Jamie Shepard
Consultant, Business Innovation Center

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The Do’s and Don’ts of Starting a Business


When starting out, a small business considers many different issues. It’s important to plan correctly and avoid common mistakes.  Here are some do’s and don’ts to consider when starting your own business.
1.         Do test your business model. Market research will come in handy. Figure out whether your product or service is needed by testing it with potential clients. Testing gives an idea if it will sell or not, and testing can help establish the product pri[G1] ce.[G2]

Don’t quit your day job. Unless you have financial backing or loads of family support, having reliable employment until you have proven your business model  is the smart choice.

 2.         You do want to have the right people helping you in your company. Look for people with experience, who are self-motivated, dependable, and team players. Also, explore the different options for employing people, like recruiting permanent staff on full or part-time.

Don’t hire for convenience. Having the right employees is a significant part of your business. Just because your brother or your best friend thinks your idea is great, think before you act.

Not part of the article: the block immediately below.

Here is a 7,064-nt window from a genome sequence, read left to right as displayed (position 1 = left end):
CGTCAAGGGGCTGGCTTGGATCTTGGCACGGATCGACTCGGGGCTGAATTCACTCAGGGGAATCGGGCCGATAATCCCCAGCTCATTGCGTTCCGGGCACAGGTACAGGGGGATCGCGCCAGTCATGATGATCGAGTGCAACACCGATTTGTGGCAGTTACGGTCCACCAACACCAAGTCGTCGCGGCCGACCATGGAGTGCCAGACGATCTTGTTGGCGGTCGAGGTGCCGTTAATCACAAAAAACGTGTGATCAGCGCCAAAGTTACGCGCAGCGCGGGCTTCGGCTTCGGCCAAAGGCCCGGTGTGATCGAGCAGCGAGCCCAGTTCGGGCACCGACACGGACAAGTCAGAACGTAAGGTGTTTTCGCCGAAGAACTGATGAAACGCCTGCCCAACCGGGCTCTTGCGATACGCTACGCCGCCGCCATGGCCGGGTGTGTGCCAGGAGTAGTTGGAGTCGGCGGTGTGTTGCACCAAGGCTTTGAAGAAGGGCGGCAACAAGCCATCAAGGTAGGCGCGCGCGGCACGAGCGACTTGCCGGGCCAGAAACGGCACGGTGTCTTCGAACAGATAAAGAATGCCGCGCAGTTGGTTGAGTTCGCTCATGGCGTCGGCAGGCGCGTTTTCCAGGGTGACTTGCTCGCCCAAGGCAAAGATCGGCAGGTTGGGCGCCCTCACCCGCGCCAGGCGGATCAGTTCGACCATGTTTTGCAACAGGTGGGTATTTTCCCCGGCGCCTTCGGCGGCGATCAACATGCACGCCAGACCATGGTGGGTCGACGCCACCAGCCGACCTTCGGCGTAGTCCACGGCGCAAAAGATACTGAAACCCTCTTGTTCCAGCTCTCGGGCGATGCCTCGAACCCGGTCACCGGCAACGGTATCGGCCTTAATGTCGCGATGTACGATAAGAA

3.         Do choose the right business for you. To see what might work best, do a self-assessment of your talents. When you understand what you’re getting into, you increase your chance for long-term success, and you become an expert in your field.

Consider your knowledge base before getting into a business that you know nothing about. Chances are; you won’t get rich overnight; it takes a lot of time and hard work to become successful.

4.         Do the research on your competitors to find their strengths and weaknesses. Research allows you to create marketing strategies to improve your own business and to be more practical about how successful you can be.

Don’t underestimate the competition. Thinking that your product or service is better or cheaper may hurt your business. You will have lots of companies competing for your potential customers.


Christina Davis
Intern, Business Innovation Center